Poking through my pile of books to be read, I stumble upon today with the six Molly Thynne books rescued recently from oblivion by Dean Street Press. From DSP website we can read that: “Mary ‘Molly’ Thynne was born in 1881, a member of the aristocracy, and related, on her mother’s side, to the painter James McNeil Whistler. She grew up in Kensington and at a young age met literary figures like Rudyard Kipling and Henry James. Her first novel, An Uncertain Glory, was published in 1914, but she did not turn to crime fiction until The Draycott Murder Mystery, the first of six golden age mysteries she wrote and published in as many years, between 1928 and 1933. The last three of these featured Dr Constantine, chess master and amateur sleuth par excellence. Molly Thynne never married. She enjoyed travelling abroad, but spent most of her life in the village of Bovey Tracey, Devon, where she was finally laid to rest in 1950.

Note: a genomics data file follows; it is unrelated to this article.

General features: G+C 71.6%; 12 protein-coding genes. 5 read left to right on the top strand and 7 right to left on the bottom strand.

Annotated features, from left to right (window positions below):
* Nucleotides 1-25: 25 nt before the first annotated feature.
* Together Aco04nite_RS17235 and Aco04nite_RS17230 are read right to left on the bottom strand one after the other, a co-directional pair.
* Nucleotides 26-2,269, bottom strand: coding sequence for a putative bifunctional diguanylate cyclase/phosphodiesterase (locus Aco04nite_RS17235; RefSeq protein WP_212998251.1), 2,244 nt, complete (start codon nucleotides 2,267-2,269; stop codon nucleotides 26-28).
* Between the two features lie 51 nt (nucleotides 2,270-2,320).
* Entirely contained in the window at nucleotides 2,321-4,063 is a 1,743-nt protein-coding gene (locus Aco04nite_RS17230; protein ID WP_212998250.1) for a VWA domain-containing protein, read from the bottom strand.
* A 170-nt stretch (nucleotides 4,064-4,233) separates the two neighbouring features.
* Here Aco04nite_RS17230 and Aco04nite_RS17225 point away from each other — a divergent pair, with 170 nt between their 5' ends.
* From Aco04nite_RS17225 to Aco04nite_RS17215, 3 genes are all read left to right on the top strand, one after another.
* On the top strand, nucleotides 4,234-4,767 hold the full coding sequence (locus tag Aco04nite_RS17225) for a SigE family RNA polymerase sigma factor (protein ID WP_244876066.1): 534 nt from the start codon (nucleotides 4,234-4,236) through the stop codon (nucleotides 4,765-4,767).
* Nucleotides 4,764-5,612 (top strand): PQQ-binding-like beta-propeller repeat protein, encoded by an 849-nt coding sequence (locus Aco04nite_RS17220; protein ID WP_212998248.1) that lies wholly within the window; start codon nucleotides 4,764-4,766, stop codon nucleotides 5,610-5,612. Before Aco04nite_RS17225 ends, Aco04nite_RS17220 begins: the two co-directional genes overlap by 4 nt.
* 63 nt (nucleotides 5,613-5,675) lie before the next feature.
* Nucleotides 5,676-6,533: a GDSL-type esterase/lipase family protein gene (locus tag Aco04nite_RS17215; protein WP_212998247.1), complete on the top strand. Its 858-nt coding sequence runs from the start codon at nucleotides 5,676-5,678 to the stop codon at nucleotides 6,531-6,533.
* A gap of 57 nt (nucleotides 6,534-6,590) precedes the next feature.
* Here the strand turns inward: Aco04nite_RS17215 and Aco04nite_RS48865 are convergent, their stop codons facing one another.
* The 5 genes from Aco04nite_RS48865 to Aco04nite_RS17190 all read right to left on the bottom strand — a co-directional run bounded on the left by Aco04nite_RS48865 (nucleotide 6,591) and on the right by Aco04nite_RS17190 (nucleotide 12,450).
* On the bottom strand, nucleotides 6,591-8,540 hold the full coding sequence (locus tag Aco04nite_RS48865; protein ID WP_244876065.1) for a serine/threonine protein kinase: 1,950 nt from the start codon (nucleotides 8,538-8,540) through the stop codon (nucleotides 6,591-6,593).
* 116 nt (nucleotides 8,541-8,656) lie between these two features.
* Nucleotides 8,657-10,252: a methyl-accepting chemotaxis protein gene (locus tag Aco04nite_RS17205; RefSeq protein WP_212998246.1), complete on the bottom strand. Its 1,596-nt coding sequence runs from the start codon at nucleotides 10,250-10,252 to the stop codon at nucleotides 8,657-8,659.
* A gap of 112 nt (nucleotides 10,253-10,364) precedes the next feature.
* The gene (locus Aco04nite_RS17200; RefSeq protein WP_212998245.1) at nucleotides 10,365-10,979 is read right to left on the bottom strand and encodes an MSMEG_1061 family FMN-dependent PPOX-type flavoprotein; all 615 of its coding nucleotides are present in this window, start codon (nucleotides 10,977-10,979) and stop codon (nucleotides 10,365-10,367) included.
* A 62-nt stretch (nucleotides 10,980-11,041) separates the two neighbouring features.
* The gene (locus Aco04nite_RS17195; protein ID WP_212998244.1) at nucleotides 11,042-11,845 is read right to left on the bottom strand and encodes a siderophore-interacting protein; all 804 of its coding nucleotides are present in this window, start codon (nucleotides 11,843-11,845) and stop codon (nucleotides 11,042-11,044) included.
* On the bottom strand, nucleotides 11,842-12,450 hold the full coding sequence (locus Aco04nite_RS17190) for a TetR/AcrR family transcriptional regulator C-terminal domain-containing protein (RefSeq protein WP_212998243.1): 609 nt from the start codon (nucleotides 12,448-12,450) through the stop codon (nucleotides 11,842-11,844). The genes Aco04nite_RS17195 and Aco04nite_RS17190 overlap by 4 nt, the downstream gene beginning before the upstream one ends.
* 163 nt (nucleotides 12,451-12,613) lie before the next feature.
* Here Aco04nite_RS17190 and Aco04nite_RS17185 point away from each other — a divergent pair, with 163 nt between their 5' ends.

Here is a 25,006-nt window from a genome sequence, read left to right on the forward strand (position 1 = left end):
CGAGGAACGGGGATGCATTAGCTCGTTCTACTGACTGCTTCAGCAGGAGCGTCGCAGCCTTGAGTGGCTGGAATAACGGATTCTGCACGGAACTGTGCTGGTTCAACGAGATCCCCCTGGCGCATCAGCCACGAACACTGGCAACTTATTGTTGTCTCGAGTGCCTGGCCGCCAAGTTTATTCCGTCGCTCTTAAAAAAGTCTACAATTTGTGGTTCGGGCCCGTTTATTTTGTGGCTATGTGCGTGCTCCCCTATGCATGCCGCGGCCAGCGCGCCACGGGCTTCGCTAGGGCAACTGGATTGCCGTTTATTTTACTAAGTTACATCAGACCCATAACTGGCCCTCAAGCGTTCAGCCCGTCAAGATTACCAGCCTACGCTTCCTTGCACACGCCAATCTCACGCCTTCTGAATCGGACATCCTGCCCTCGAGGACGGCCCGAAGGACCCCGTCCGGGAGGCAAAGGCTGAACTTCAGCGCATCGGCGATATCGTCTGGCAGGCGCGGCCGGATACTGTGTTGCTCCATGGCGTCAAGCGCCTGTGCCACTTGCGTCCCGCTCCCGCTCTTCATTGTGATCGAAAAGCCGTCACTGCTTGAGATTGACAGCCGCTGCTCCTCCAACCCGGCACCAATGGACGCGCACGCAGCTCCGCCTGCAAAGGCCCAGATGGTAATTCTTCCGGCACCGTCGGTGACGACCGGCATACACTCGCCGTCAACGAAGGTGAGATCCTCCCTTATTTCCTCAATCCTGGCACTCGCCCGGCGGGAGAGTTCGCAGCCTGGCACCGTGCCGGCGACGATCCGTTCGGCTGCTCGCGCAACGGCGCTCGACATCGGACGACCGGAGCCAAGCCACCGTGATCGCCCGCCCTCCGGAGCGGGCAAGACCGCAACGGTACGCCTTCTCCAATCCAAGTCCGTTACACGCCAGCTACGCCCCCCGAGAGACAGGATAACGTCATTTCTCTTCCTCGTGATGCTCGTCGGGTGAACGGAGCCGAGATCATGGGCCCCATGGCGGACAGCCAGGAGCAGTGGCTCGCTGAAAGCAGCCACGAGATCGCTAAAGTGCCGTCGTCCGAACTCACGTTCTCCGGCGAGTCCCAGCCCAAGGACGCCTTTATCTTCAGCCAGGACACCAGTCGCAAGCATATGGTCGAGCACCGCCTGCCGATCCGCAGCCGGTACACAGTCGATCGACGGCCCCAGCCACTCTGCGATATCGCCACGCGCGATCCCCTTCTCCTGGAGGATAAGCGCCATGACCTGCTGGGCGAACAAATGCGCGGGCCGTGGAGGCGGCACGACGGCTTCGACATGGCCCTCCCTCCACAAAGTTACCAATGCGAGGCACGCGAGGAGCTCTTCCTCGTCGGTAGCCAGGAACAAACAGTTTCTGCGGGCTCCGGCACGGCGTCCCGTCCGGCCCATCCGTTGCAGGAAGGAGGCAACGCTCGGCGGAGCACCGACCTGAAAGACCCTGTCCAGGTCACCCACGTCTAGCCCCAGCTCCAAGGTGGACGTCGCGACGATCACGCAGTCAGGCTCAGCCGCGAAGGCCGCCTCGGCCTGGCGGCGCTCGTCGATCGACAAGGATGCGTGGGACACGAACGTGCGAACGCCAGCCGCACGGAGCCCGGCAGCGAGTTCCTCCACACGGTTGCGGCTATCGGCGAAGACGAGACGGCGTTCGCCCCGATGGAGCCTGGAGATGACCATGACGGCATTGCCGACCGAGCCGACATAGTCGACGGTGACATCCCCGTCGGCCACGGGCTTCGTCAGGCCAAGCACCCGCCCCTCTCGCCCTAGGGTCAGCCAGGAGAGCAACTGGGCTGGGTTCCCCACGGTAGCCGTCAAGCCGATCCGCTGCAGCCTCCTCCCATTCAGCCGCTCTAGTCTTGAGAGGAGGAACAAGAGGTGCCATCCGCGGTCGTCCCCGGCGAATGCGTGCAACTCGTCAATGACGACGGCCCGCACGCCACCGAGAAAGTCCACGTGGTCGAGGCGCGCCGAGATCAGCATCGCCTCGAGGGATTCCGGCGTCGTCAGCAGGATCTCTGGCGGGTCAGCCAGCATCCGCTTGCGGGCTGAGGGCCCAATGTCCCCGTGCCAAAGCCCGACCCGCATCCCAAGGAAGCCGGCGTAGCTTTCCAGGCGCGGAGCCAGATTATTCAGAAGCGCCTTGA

I’m planning to start reading the first in Dr Constantine trilogy, The Crime at the Noah’s Ark. It was first published in 1931. This new edition, the first in many decades, includes an introduction by crime fiction historian Curtis Evans.
You can read more about Molly Thynne at Dean Street Press; The Passing Tramp; and at Promoting Crime Fiction by Lizzie Hayes
The good news for Spanish speaking readers is that Crimen en la posada “Arca de Noé” has been published recently by Editorial dÉpoca, her entire work has remained unpublished in Spanish thus far.